Pierre Buyoya, the President of Burundi, also voiced appreciation for the role played by the UN in addressing the crisis in his country. "The Security Council has shown its solidarity with the people of Burundi in the search for peace," he said. Since the country's transitional institutions were put in place last November, the political climate in Burundi had improved significantly, but international support was still needed. Despite many reasons for hope, the challenges ahead remained serious, with violence constituting the main threat to the peace process. He stressed that the international community must press the rebels to renounce violence.

Concerning broader concerns, he welcomed the creation of the Global Fund to fight HIV/AIDS, Malaria and Tuberculosis. Burundi also supported the proposal to set up a global fund to combat poverty. For Africa, NEPAD deserved the support of international financial institutions and the donor community.

The President of the Republic of Congo, Denis Sassou-Nguesso, said the majority of conflicts plaguing the planet stemmed from extreme poverty, particularly in developing countries. In order to stop the misery in Africa, the continent had adopted NEPAD, a development plan which manifested the spirit of partnership reaffirmed at recent international conferences, including the World Food Summit in Rome and the World Summit for Sustainable Development in Johannesburg, South Africa.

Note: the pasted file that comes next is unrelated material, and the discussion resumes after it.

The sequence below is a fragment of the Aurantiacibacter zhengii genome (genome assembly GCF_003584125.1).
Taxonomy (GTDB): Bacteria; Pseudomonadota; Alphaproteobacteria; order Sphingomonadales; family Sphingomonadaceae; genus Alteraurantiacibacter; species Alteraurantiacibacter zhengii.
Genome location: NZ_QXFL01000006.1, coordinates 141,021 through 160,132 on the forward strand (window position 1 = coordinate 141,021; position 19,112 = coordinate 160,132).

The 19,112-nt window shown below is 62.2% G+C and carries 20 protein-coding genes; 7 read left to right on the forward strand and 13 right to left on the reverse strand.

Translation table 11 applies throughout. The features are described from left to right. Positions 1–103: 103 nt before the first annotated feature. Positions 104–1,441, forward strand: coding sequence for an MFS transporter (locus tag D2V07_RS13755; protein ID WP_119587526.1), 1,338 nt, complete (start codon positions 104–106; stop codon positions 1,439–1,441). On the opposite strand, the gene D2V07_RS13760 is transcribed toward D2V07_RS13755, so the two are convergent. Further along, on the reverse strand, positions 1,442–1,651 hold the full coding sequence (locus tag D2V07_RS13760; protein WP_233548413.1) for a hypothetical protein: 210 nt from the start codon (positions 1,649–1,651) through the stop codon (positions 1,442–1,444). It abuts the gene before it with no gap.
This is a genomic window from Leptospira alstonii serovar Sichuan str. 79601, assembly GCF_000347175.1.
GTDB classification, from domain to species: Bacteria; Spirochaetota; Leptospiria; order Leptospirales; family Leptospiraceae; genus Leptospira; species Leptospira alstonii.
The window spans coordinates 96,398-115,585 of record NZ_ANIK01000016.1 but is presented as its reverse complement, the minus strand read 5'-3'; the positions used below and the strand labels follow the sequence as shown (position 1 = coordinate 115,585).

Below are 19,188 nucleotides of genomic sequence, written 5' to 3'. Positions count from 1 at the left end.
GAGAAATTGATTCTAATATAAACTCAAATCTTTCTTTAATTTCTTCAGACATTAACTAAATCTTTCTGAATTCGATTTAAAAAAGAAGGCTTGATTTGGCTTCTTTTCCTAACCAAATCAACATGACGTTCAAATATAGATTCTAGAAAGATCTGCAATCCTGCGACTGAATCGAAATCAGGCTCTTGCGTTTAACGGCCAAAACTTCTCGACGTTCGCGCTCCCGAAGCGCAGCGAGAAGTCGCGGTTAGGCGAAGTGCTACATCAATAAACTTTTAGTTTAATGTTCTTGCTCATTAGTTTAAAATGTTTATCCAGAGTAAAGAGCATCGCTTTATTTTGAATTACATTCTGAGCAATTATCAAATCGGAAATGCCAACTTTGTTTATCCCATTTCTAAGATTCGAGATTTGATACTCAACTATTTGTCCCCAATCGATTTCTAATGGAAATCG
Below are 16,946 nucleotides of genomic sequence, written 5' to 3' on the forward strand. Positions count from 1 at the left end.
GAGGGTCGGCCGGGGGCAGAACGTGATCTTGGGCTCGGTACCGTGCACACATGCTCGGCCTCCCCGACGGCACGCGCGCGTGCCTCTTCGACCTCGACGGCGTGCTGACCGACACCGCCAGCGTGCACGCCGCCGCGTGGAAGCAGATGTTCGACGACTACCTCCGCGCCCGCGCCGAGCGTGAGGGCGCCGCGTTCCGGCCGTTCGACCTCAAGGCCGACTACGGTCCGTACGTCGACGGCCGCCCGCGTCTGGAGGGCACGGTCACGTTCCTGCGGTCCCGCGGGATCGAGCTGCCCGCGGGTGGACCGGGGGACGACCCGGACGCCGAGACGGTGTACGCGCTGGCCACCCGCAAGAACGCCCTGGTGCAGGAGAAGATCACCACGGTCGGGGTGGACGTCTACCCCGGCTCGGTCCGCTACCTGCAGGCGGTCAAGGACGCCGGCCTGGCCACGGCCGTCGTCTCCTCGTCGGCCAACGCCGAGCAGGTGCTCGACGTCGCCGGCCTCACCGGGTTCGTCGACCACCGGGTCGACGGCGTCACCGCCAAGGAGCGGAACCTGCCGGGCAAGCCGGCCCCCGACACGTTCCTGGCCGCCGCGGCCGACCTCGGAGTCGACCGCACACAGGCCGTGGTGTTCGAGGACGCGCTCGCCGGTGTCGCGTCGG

Congo itself was facing major challenges born of the country's political transition, he said. Thanks to the determination of the Congolese people, much had been accomplished in the face of these difficulties, including the establishment of new democratic institutions. Concerning the environment, he said that Congo, along with five of its neighbours, was launching a new campaign to preserve natural resources in the Congo River Basin. That initiative should spur other regional efforts to ensure sustainable development, he said.

The Prime Minister of Mauritius, Anerood Jugnauth said that in contrast to previous years "when the General Assembly listened to a litany of horror stories out of Africa, I am happy to note that there are substantial and positive developments taking place on the continent." He pointed in particular to the situations in the Democratic Republic of the Congo (DRC), Sierra Leone, Ethiopia and Eritrea, the Comoros and Madagascar. "The birth of the African Union heralds a new era of political, economic and social transformation for our continent," he said. "The continent is more than ever determined to shape its destiny, to tackle comprehensively the burning problems of poverty, hunger, disease and underdevelopment that have debilitated millions of Africans over the years."

The Prime Minister also called NEPAD "another chapter in the unfolding of the success story of the African continent." The initiative, he said, "commits Africa to building a strong and enduring culture of democracy, respect for human rights and accountability." He cited in particular the African Peer Review Mechanism, calling it "a credible mechanism to promote the prospects of internationally recognized norms and standards of good governance."